His Letters from Correspondents, in particular, are more pompous and unwieldy than what he writes in his own person. This want of relaxation and variety of manner has, I think, after the first effects of novelty and surprise were over, been prejudicial to the matter. It takes from the general power, not only to please, but to instruct. The monotony of style produces an apparent monotony of ideas. What is really striking and valuable, is lost in the vain ostentation and circumlocution of the expression; for when we find the same pains and pomp of diction bestowed upon the most trifling as upon the most important parts of a sentence or discourse, we grow tired of distinguishing between pretension and reality, and are disposed to confound the tinsel and bombast of the phraseology with want of weight in the thoughts. Thus, from the imposing and oracular nature of the style, people are tempted at first to imagine that our author’s speculations are all wisdom and profundity: till having found out their mistake in some instances, they suppose that there is nothing but common-place in them, concealed under verbiage and pedantry; and in both they are wrong. The fault of Dr. Johnson’s style is, that it reduces all things to the same artificial and unmeaning level. It destroys all shades of difference, the association between words and things. It is a perpetual paradox and innovation. He condescends to the familiar till we are ashamed of our interest in it: he expands the little till it looks big. ‘If he were to write a fable of little fishes,’ as Goldsmith said of him, ‘he would make them speak like great whales.’2 We can no more distinguish the most familiar objects in his descriptions of them, than we can a well-known face under a huge painted mask. The structure of his sentences, which was his own invention, and which has been generally imitated since his time, is a species of rhyming in prose, where one clause answers to another in measure and quantity, like the tagging of syllables at the end of a verse; the close of the period follows as mechanically as the oscillation of a pendulum, the sense is balanced with the sound; each sentence, revolving round its centre of gravity, is contained with itself like a couplet, and each paragraph forms itself into a stanza. Dr. Johnson is also a complete balance-master in the topics of morality. He never encourages hope, but he counteracts it by fear; he never elicits a truth, but he suggests some objection in answer to it. He seizes and alternately quits the clue of reason, lest it should involve him in the labyrinths of endless error: he wants confidence in himself and his fellows. He dares not trust himself with the immediate impressions of things, for fear of compromising his dignity; or follow them into their consequences, for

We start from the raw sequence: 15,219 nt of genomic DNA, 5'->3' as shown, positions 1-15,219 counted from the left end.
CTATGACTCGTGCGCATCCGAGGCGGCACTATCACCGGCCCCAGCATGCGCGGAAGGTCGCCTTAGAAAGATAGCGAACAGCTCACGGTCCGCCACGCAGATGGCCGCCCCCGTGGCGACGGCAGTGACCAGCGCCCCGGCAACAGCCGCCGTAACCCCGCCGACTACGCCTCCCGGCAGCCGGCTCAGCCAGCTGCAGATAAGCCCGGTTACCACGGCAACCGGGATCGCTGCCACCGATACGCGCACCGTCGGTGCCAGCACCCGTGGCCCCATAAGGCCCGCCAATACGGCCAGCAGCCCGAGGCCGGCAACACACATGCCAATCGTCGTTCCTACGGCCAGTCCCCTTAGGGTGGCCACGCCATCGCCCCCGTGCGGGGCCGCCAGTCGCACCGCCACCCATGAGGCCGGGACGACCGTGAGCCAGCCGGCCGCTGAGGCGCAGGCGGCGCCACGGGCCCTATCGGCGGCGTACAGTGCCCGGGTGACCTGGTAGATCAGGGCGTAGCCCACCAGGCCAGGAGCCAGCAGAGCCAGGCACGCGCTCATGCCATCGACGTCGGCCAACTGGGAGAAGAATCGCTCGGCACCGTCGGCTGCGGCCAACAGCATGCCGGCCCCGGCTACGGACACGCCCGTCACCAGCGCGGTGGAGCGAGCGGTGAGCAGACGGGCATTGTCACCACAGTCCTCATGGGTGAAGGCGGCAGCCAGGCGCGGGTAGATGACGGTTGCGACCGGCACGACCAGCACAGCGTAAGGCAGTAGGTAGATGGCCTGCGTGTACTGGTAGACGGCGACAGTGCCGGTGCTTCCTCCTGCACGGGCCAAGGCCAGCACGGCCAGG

fear of committing his prejudices. His timidity is the result, not of ignorance, but of morbid apprehension. ‘He runs the great circle, and is still at home.’3 No advance is made by his writings in any sentiment, or mode of reasoning. Out of the pale of established authority and received dogmas, all is sceptical, loose, and desultory: he seems in imagination to strengthen the dominion of prejudice, as he weakens and dissipates that of reason; and round the rock of faith and power, on the edge of which he slumbers blindfold and uneasy, the waves and billows of uncertain and dangerous opinion roar and heave for evermore. His Rasselas is the most melancholy and debilitating moral speculation that ever was put forth. Doubtful of the faculties of his mind, as of his organs of vision, Johnson trusted only to his feelings and his fears. He cultivated a belief in witches as an out-guard to the evidences of religion; and abused Milton, and patronised Lauder,4 in spite of his aversion to his countrymen, as a step to secure the existing establishment in church and state. This was neither right feeling nor sound logic.